The World War II period was pivotal in the changes in racial discrimination and, more significantly, lynching. During this period, the international media focused its attention on what was happening in the United States (Dyja, 2008). The Soviet Union, for instance, started covering the evils of racial discrimination in America, criticizing it as hypocrisy (Vandiver, 2010). The forms of critics that the international media levied on America illuminated the evils in society, including lynching. The publicity and open criticism of lynching during the period by authors such as Sherwood Eddy and the actions of notable individuals like Paul Robeson empowered organizations like NAACP, thereby increasing the international significance of lynching (Vandiver, 2010). It is worth noting that the World War II period entailed an increase in crimes against humanity, thus exposing lynching and other forms of crimes. The international significance of lynching in American gave the African Americans a voice. The blacks could now participate in the movements that aimed at combating racial discrimination and lynching. The World War II period empowered humanity movements such as NAAPC that served as the most potent weapon against lynching (Vandiver, 2010). Other weapons that the blacks had were the support from international media and organizations like the Soviet Union and the Civil Rights Congress that termed lynching in the United States as genocide.

Racial discrimination in America during the period of World War II had numerous effects. One of the impacts is that it sparked different reactions and responses from African Americans. Although the North and South had been affected by prejudice differently, the blacks in both had similarities in the way they respond to racial violence. The south, which was more affected by racial discrimination and lynching, was more hostile than the north. Protests and marchings were some of the ways through which African Americans responded to racism and violence during the period. An excellent example is the protests that Philip Randolph threatened to organize to address racial discrimination when recruiting servicemen for the military (Vandiver, 2010). The move was effective as it caught the attention of President Roosevelt, who, in turn, responded by issuing Executive Order 8802 (Hobbs, 2017). Moreover, African Americans responded to racial violence through violent means. They saw violence to create new forms of social, political, and economic relationships, particularly with the whites. The violence and increase crime led to an increase in lynching, particularly in the south between 1932 and 1942 (Dyja, 2008). Additionally, organizations such as NAAPC played a pivotal role in fighting racial discrimination (Hobbs, 2017).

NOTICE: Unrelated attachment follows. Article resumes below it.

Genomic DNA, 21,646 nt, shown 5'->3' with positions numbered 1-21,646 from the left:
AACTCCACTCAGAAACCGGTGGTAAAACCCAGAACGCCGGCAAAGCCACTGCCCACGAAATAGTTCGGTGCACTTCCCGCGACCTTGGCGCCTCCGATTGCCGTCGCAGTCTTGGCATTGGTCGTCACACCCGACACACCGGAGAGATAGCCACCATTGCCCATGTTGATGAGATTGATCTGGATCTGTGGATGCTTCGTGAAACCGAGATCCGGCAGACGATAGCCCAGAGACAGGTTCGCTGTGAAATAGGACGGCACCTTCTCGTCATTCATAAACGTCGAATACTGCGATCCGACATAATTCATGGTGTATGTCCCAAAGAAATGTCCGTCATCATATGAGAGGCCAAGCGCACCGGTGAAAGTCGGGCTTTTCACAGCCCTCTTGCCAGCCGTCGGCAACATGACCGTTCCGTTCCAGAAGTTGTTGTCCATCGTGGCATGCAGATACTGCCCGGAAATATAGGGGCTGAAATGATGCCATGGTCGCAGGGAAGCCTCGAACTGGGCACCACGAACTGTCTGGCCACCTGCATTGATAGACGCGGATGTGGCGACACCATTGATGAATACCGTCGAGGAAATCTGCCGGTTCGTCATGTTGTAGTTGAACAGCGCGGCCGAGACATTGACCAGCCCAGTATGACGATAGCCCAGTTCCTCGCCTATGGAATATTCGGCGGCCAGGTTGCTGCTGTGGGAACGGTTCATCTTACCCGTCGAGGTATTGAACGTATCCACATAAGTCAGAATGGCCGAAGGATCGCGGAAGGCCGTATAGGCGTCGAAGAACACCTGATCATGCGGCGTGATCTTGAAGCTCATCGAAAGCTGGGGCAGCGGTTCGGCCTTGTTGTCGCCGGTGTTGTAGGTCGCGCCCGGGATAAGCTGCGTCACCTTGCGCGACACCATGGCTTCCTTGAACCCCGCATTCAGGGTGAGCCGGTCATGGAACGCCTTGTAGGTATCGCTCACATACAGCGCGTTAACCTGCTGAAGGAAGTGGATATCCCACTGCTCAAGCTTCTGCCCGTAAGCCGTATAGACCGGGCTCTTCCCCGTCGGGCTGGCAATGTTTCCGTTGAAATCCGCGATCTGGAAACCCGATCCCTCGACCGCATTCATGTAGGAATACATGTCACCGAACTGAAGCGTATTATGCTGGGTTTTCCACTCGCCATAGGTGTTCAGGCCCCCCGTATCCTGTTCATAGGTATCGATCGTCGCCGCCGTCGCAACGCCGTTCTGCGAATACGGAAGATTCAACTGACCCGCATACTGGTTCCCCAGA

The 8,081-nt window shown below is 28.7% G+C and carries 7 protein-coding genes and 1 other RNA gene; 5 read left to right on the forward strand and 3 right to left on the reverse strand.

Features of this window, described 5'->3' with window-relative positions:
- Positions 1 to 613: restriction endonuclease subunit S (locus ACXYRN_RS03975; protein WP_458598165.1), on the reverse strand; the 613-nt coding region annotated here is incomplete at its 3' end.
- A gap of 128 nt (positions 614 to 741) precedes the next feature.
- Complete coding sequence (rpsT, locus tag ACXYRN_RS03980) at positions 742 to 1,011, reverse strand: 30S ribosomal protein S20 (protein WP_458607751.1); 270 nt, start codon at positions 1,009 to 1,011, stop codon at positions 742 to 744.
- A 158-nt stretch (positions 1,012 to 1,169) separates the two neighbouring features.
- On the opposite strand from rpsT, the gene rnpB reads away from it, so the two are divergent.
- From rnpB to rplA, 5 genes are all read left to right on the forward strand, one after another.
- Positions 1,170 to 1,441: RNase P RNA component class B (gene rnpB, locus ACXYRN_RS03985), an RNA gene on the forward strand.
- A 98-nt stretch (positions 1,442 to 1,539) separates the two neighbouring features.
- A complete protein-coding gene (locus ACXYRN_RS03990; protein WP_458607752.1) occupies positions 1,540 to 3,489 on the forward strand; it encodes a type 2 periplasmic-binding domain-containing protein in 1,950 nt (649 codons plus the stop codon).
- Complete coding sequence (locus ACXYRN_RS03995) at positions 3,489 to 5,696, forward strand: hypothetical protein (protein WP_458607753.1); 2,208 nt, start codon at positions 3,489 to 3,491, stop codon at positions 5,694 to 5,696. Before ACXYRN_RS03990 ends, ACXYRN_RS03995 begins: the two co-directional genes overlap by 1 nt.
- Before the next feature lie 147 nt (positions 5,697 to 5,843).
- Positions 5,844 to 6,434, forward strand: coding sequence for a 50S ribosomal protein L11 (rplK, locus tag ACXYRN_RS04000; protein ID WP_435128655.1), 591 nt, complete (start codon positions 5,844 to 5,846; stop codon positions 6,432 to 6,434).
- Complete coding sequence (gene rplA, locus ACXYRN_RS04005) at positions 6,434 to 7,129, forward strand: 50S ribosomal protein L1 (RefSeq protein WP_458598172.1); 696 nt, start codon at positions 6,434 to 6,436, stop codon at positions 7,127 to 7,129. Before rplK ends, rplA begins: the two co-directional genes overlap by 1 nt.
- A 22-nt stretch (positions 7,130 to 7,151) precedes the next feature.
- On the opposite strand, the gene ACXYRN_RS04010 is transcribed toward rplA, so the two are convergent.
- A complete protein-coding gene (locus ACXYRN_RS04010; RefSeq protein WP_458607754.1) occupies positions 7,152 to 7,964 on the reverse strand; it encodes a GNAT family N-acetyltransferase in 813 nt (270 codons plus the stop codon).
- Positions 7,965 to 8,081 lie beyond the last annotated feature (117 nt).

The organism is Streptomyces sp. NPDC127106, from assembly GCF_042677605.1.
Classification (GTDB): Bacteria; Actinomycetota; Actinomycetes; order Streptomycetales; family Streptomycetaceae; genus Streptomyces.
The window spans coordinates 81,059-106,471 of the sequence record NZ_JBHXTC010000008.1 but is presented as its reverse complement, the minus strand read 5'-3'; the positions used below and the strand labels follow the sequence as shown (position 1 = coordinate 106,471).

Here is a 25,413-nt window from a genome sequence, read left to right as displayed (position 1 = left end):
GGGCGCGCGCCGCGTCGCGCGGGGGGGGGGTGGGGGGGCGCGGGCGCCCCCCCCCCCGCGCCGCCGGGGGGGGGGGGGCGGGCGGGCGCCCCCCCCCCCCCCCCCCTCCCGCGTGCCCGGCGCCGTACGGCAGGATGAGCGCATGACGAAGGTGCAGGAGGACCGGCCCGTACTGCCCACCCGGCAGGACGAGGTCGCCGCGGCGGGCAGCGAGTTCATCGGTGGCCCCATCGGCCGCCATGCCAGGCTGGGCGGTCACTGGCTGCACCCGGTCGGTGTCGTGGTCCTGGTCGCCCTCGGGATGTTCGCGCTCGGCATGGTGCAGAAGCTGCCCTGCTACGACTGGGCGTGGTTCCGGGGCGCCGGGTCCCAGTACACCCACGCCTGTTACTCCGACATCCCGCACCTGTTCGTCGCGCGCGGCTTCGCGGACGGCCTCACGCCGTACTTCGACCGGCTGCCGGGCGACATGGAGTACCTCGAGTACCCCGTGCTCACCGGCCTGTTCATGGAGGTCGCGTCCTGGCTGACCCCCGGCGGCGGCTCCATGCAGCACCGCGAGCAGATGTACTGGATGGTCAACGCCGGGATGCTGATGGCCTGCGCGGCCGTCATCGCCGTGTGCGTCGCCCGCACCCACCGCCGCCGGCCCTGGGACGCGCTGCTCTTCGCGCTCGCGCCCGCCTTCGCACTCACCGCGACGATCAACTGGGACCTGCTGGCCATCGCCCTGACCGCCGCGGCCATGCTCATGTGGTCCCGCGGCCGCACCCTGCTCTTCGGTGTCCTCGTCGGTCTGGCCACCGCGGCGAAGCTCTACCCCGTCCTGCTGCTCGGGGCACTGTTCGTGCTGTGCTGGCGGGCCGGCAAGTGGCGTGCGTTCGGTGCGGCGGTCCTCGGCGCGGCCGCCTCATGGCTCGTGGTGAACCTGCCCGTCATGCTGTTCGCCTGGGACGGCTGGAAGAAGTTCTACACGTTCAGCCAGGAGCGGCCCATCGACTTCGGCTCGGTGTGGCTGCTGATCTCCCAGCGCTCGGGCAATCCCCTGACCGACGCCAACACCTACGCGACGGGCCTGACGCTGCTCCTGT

During the World War II period, there was increasing discrimination in the workplace. Most blacks lost their job positions in the industries and the military as the unemployed whites took their position. Additionally, lynching and racial discrimination had grown beyond reasonable measures during the period. Southerners saw this as high-level oppression. They resorted to violent means, marchings, and protest to address these forms of oppression. The economic and social injustices of the period were some of the key reasons behind the oppression claims by the southerners (Hobbs, 2017).

In conclusion, racial discrimination in the United States led to hatred and animosity between whites and blacks. The Estill Spring’s and Shubuta lynching offer an excellent opportunity to examine the factors behind their occurrence. Evidently, some of the factors include racism, economic and social injustices, and increased violent crimes, particularly in the southern parts. World War II affected the lynching in many ways. During the period, the trends increased, leading to the attention of international media. The criticism of racial discrimination in the United States by international organizations and media like the Soviet Union empowered bodies such as NAAPC (Vandiver, 2010). Therefore, the period saw tremendous changes in racism and associated effects such as job discrimination, social and economic injustices, and humanity evils like lynching.


Dyja, T. (2008). Walter White: The dilemma of black identity in America. Ivan R. Dee.

Hobbs, T. B. (2017). Hanging Bridge: Racial Violence and America’s Civil Rights Century by Jason Morgan Ward. Journal of Southern History, 83(3), 734-735.

Vandiver, M. (2010). African Americans Confront Lynching: Strategies of Resistance from the Civil War to the Civil Rights Era. The Journal of Southern History, 76(2), 472.